Playing tag with books



How many of you have been playing this new tagging game on Facebook? The one where one of your friends tags you & asks you to list your top ten all time favorite books, and then you have to do the same, thanking the friend that nominated you plus tagging some others to post their favorites. I usually don’t do Facebook challenges, but when I did take part in this one, only because it had everything to do with books. It’s terribly difficult to choose just ten from the whole universe of awesome books around us. There are just too many books to love!

Here goes, in no particular order…

  • The Murder of Roger Ackroyd – Agatha Christie
    I am a huge fan of this author, I’d even read product labels, if she wrote those. Poirot is my hero. And this book in particular is the best from the author.
  • The Palace of Illusions – Chitra Banerjee Divakaruni
    This is the story of the Mahabharata from a different point of view, that of Draupadi. She who was born of fire, married to the five Pandava brothers by a twist of fate, lost by her husbands at a game of dice and dishonored by the Kauravas in a court full of royal elders, who swore revenge and finally achieved it in the battle of Kurukshetra.
  • Pride & Prejudice – Jane Austen
    The first grown-up book that I read and instantly fell in love with. The setting in old English countryside, the adamant heroine, the distant hero, their love-hate-ego-clash relationship and the rest of the varied characters, all make it a novel to remember.
  • The Magic Faraway Tree – Enid Blyton
    In fact I honestly don’t know which one of her books is my favorite. Although she has been analysed as being sexist in her works, I prefer to bypass that. I am thankful that her stories filled my childhood with so much imagination & wonder.
  • All Quiet on the Western Front – Erich Maria Remarque
    This is how war sounds when described in a young soldier’s voice. Despite having learnt about the skills needed in the field, what actually happens there will test the soldiers to the limit. It is a poignant story and a reiteration of the fact that war can never ever be good for anyone.
  • City of Djinns: A Year in Delhi – William Dalrymple
    You see my husband is from Delhi so I wanted to know more of his city. Also, my sister is crazy about the historical appeal of the city and she blogs about it passionately.  This book helped me discover a Delhi I had never known. And I kind of started to look at it as way more than the bustling metropolis that it appears prima facie.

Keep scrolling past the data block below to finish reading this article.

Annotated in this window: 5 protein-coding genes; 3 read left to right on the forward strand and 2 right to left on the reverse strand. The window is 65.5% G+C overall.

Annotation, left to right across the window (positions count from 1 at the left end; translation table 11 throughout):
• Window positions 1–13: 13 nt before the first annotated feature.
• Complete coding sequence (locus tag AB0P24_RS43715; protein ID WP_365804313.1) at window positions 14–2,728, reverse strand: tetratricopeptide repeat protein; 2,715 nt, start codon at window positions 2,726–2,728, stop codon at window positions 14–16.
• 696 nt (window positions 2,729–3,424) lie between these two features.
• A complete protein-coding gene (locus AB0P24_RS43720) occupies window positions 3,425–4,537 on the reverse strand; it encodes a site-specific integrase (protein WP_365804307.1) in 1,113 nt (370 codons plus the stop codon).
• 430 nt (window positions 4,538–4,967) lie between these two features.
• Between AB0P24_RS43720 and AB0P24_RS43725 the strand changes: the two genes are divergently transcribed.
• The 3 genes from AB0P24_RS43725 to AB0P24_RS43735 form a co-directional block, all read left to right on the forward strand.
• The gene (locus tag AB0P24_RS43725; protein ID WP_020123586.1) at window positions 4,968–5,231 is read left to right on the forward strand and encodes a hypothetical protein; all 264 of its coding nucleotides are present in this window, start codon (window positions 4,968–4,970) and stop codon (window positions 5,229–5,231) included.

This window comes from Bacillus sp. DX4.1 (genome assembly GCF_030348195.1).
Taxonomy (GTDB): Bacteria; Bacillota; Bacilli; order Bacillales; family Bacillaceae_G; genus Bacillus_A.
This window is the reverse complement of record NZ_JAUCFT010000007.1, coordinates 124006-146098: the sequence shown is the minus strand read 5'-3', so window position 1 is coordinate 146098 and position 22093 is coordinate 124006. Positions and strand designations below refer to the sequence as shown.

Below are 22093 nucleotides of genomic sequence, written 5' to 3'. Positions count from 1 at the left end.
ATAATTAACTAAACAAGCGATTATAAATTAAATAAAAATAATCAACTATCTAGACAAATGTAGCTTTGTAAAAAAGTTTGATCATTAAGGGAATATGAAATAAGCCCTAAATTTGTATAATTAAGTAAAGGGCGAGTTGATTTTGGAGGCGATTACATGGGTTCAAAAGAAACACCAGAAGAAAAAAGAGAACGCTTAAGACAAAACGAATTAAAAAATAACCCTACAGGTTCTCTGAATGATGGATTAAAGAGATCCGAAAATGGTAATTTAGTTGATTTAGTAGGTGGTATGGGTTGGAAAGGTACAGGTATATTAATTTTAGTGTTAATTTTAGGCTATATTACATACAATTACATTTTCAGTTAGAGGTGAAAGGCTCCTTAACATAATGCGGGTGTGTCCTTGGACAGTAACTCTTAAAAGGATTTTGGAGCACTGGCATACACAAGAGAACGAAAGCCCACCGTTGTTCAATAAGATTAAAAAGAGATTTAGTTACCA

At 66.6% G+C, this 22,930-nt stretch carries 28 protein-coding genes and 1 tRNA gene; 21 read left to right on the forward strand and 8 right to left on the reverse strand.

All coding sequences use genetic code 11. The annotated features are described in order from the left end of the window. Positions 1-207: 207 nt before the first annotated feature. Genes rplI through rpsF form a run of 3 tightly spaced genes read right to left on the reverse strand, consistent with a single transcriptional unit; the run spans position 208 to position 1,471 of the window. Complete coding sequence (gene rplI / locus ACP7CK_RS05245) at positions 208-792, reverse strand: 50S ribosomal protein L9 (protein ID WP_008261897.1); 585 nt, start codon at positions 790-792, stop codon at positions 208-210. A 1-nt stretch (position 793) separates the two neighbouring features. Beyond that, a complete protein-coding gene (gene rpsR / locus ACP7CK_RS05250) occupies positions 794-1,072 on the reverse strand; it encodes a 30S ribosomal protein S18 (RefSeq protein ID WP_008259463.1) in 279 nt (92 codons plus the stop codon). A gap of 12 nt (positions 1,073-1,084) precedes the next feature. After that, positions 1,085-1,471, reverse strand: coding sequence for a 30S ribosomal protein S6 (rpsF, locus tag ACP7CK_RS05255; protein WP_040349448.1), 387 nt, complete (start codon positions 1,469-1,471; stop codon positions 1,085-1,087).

• The Namesake – Jhumpa Lahiri
    The author describes so well that feeling of belonging, and yet not. Finding your roots in a foreign land has never been easy, all the more when the world you are a growing up is so different from what you find inside your home.
  • The Pact – Jodi Picoult
    This book I read recently opened my mind to teen issues that I thought insignificant. I guess, growing up as a teenager is getting tougher in today’s world where every move one makes is up for scrutiny. It’s something I am definitely going to keep my eyes & ears open when I have kids of my own.
  • A Thousand Splendid Suns – Khaled Hosseini
    This is a moving account of war-torn Afghanistan, revolving around the lives of two women brought together by fate and how their relationship grows from initial hostility to love and trust beyond life.

I am sure as I continue to read every day, this list might take a new shape, but for now, this is it. Have you read any of these? I’d love to find out if our choices match!

And the Mountains Echoed

He was the one raising her. It was true. even though he was still a child himself. Ten years old.”

I have previously read Khaled Hosseini‘s The Kite Runner and A Thousand Splendid Suns. Both these books made me admire the author’s workI had been looking for And the Mountains Echoed for quite some time and luckily a friend lent it to me. The story revolves around a brother-sister duo who are inseparable and completely devoted to each other as the only real family. It follows their story through time and draws out a beautiful story of love, separation and longing. As always, there are several intertwined sub-plots weaving through Hosseini’s text, and it is interesting to see how they are ultimately tied together. A good read, all in all, especially if you have read his previous books. Always nice to complete a set, right?!

The Murder of Roger Ackroyd

“Key is in the lock all right, sir. On the inside. Mr. Ackroyd must have locked himself in.”

Just finished reading The Murder of Roger Ackroyd by my all-time favorite Agatha Christie. As you must know, her books are next only to the Bible & Shakespeare‘s works as the most widely read publication ever. Over the years I have read several of her novels, but this latest read has made a bigger fan out of me, if that were even possible. I quite love the old English charm that is evident in the setting and the language of the time. This book has all the Agatha Christie staples – the secretive characters, the multiple motives, the sure-shot alibis. But of course, Hercule Poirot is at his best even at the hay end of his career as he breaks the case down bit by bit. The plot turns in the most unexpected way towards the end and makes one want to re-read the book all over again, in the newly revealed light. A highly recommended book.